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Psalm 23

Have you ever seen a flock of sheep? Have you ever been up close and personal with a flock of sheep? They are actually fun animals to be around. They have individual personalities. They tend to prefer the community of other sheep. They also fare well when they have a good shepherd leading them. The prophet Isaiah says, “We all, like sheep, have gone astray, each of us has turned to our own way” (Isaiah 53:6a NIV). Experienced ranchers will tell you that sheep wander astray for a number of reasons: fear, inquisitiveness, or simply because they get lost in their own little world while grazing.[1]

If humanity reflects tendencies of sheep, or vice versa, it would also warrant that we need guidance; we need a shepherd. In the 23rd Psalm, the psalmist identifies the LORD (YHWH) as his shepherd (v. 1). YHWH is the eternal, self-existent, author of creation. The author Himself leads, guides and protects His people. Because of this, the psalmist will not be in want of anything. He recognizes this truth, “I lack nothing” (v. 1b NIV). In the mindset of lacking nothing, complete trust has been given to the shepherd. The sheep has exhibited vulnerability and humility, knowing that the LORD will provide. We look forward in time to the pastoral advice the Apostle Paul shares with Timothy, “But godliness with contentment is great gain” (1 Timothy 6:6 NIV). We can be content knowing that our shepherd provides for all of our needs.

The human condition gives us a mindset of discontentment; The grass is always greener on the other side of the fence. Our shepherd leaves no room for something better out there, for, “He makes me lie down in green pastures” (v. 2a). He has already chosen the best provision. Similarly, when providing refreshment, “he leads me beside quiet waters” (v. 2b). He does not direct us to turbulence, danger or chaos. He leads us to rejuvenation in serene places, which in-turn, “refreshes my soul” (v. 3a). If you’ve ever taken an exhausting journey, think of the overwhelming thankfulness you feel once you’ve arrived and entered into a time of rest. It seems as if you can breathe again. A weight has been lifted. This is the setting for the journey of our souls as we follow our shepherd.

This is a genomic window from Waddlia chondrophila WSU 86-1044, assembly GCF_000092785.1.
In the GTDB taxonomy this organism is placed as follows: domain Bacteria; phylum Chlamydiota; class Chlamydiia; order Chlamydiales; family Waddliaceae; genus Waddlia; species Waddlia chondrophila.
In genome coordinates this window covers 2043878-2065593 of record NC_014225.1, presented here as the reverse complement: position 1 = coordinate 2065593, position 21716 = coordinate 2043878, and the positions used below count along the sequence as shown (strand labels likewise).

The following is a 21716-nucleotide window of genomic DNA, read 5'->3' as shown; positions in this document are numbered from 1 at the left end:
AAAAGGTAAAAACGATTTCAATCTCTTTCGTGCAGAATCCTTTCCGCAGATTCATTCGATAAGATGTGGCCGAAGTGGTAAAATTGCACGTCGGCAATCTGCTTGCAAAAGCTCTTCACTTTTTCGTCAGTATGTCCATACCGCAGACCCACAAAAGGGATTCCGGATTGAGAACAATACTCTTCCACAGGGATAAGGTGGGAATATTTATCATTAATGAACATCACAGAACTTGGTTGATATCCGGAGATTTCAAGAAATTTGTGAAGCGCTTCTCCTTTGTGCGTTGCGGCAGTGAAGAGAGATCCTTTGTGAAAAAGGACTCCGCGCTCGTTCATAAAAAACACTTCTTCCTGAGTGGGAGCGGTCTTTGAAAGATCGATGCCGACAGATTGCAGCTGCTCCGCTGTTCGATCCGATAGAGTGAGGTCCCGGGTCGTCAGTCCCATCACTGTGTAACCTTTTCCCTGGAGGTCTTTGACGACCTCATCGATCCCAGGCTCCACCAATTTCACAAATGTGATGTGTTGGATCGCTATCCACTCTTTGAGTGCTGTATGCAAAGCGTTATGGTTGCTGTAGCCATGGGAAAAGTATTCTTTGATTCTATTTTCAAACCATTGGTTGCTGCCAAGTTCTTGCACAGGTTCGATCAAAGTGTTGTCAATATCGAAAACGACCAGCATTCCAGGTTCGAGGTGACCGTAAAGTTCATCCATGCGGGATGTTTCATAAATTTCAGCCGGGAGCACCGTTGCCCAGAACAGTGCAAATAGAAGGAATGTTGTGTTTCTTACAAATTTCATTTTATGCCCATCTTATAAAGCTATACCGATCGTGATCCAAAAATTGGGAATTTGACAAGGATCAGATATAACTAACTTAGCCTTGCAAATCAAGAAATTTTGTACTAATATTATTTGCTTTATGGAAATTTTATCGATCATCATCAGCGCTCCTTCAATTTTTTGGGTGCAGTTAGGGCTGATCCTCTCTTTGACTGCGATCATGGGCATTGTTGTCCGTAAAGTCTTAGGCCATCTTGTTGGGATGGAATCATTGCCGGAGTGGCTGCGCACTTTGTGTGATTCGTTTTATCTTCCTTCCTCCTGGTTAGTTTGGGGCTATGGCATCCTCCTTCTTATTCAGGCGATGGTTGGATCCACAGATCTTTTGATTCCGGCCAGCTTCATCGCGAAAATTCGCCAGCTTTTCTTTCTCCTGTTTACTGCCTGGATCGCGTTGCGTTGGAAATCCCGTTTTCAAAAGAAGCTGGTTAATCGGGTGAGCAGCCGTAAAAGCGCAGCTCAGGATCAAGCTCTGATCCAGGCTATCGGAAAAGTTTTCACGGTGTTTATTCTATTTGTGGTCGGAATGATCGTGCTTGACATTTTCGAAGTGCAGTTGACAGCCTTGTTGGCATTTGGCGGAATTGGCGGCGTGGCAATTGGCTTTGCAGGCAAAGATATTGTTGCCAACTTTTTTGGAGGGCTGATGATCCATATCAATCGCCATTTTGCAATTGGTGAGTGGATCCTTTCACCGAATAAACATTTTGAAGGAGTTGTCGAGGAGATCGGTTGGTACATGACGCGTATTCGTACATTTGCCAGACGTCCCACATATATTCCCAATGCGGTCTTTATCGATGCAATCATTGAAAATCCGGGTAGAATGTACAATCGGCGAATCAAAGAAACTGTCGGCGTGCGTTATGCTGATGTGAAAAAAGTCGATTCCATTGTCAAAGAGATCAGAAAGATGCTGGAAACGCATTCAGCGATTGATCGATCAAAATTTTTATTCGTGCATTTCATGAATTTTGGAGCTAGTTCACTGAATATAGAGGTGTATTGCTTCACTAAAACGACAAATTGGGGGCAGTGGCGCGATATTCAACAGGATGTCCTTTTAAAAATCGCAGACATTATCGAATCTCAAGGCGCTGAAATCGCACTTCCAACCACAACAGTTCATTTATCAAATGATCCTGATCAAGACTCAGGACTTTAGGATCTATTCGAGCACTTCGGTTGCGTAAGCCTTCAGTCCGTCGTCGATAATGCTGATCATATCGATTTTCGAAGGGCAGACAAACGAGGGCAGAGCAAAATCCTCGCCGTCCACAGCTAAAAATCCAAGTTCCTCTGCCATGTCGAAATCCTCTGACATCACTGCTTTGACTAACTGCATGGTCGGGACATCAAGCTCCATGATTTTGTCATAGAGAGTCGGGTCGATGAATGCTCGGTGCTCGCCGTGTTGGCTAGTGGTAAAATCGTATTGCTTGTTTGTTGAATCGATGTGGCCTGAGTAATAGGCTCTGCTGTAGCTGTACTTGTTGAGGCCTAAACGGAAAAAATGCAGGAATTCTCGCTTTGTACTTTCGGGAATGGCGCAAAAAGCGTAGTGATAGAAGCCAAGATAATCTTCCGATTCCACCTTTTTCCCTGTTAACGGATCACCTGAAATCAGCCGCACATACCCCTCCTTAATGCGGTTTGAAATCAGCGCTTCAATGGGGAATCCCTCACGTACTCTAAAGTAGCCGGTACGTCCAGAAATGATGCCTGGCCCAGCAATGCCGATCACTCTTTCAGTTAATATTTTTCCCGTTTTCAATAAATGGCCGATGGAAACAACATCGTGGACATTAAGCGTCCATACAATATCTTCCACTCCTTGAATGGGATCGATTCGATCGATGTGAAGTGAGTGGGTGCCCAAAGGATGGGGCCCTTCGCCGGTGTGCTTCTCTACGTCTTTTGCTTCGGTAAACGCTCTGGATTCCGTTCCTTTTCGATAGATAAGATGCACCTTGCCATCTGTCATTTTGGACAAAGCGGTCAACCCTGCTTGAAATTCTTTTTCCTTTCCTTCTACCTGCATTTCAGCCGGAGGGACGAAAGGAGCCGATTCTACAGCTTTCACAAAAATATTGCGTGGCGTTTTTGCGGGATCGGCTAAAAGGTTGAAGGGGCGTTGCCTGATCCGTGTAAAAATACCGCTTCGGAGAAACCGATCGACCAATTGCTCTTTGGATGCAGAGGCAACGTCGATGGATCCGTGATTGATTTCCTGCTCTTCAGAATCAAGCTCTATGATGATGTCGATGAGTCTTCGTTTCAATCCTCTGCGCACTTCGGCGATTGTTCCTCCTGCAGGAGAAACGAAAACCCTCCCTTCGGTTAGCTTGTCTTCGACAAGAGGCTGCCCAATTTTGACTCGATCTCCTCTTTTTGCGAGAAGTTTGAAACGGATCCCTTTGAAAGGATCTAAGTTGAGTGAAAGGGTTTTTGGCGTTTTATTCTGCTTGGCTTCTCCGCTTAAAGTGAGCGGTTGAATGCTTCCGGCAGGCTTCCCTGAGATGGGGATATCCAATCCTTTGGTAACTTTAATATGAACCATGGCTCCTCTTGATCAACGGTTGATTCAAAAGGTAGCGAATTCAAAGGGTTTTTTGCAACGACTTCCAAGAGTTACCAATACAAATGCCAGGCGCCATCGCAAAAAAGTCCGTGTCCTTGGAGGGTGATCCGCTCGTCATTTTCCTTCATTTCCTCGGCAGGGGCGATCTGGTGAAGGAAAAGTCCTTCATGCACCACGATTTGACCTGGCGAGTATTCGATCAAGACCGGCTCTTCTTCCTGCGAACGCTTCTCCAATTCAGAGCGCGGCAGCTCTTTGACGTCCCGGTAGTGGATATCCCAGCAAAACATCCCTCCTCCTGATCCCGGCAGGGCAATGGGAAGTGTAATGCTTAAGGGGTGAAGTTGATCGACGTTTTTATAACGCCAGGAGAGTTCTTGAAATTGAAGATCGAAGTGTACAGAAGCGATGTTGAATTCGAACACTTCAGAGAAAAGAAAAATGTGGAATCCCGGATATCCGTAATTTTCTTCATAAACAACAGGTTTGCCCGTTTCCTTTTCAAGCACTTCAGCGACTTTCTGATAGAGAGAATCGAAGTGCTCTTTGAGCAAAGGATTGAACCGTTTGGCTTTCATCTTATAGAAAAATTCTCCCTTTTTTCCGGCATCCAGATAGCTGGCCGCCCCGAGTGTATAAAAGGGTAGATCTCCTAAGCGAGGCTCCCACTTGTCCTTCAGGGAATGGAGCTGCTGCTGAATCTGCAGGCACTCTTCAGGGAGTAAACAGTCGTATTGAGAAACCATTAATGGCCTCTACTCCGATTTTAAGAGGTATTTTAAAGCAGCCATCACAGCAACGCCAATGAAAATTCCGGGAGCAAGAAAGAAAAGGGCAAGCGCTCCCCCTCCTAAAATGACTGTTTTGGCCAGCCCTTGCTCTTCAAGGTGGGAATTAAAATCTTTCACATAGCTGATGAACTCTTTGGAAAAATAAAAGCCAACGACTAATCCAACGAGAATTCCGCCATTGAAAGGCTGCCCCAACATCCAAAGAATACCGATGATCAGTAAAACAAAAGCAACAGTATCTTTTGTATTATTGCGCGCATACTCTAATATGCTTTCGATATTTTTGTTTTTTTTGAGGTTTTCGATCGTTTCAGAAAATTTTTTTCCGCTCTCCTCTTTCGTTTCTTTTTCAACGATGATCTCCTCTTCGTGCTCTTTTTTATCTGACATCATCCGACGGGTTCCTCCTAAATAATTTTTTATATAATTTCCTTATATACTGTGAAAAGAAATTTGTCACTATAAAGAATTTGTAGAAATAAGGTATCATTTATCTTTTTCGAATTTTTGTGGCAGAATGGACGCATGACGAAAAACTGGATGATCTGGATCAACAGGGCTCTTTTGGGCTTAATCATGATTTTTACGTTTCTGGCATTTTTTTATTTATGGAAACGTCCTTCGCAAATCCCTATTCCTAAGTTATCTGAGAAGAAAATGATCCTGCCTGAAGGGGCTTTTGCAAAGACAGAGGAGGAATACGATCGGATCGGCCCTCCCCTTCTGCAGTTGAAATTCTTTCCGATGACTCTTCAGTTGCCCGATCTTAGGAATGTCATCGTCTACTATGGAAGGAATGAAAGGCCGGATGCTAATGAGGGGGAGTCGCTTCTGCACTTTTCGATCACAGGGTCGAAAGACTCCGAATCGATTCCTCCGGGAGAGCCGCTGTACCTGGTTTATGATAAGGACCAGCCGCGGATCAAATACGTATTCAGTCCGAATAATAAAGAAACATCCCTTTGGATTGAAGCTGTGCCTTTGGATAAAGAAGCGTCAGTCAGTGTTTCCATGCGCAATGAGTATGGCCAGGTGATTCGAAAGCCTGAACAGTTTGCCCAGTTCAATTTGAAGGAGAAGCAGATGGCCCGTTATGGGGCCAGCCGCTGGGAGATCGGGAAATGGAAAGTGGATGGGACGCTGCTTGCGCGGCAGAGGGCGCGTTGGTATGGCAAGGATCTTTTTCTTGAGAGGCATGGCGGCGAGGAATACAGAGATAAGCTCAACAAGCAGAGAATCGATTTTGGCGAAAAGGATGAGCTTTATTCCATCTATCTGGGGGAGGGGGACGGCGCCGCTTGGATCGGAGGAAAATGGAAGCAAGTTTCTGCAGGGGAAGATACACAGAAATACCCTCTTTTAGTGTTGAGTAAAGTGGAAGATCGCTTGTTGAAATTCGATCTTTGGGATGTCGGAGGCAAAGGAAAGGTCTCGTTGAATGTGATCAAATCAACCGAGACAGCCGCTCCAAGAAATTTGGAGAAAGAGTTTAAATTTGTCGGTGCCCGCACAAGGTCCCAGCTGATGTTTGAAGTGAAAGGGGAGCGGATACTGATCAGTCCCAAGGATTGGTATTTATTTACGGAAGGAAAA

His name is integrity. For the glory of His name, He will direct and lead His people in righteousness. He will not lead His people astray. The pathway of His determination is where He guides, “for his name’s sake” (v. 3b). One of the most challenging concepts for people to wrap their minds around is the picture painted in the beginning of verse 4. The psalm opens with provision, contentment and serenity. The text then reveals the reality of life’s most difficult situations.

How can this be? We are led by the LORD Himself, and yet we are supposed to believe He’s allowing difficulties in our lives. Absolutely! Even though our journey can take us through shadowy areas – brushing with tragedy and death itself – the psalmist expresses faith in action, “I will fear no evil, for you are with me” (v. 4b). You see, it’s not that challenges are avoided. The truth is, as Jesus said, “In this world you will have trouble” (John 16:33). In the face of challenges (even ones that seem overwhelming), He is right there with us. He has never abandoned us in our journey. He can lead us through the trials, knowing that there is a light at the end of the tunnel. Perhaps the phrasing of that statement undermines the truth. The light is with us on the journey. The darkness cannot overcome the light (John 1:5). The shepherd’s tools of protection, “[the] rod and [] staff” (v. 4b) provide comfort, even in the darkest night.

Moving forward in the journey, we see something much greater than provision. We see divine opportunity enveloped in blessing. God chooses to place us in settings where we can accomplish His will if we are faithful. The psalmist acknowledges this, “You prepare a table before me in the presence of my enemies” (v. 5a). The shepherd leads us directly into enemy territory. His provision, the prepared table, is set up in the midst of wolves. Wolves thrive on the process of devouring sheep. Yet, God sets up shop for us to operate in a hostile environment. When a table is prepared, a meal is on its way. People develop friendships and community when breaking bread together. God established His everlasting covenant with humanity through the communion elements, the body and bread of Jesus.

God’s blessing never shortchanges His people. He, “anoint[s] my head with oil” (v. 5b). Anointing was an outward confirmation or symbol of God’s selection upon a chosen individual. He chooses us as His sheep. Through His divine provision, not only do we lack nothing, as was stated in verse one. His provision overflows, giving us more than we could ever need.

Our lives are not limited to momentary interactions with our good shepherd. He leads us all day every day. The psalmist confidently speaks prophetic words of hope, “surely your goodness and love will follow me all [emphasis added] the days of my life” (v. 6a). As we walk the earth, led by the LORD our shepherd, our final destination will be in His house (v. 6b). Through all of life’s paths leading through serene places, darkness and seeming uncertainty, He is always with us. He always leads and guides. When our journey on this earth comes to an end, we will dwell with Him in His house forever.

[1] “Why Do Sheep Stray? (And How To Prevent It),” Savvy Farm Life, accessed December 12, 2022,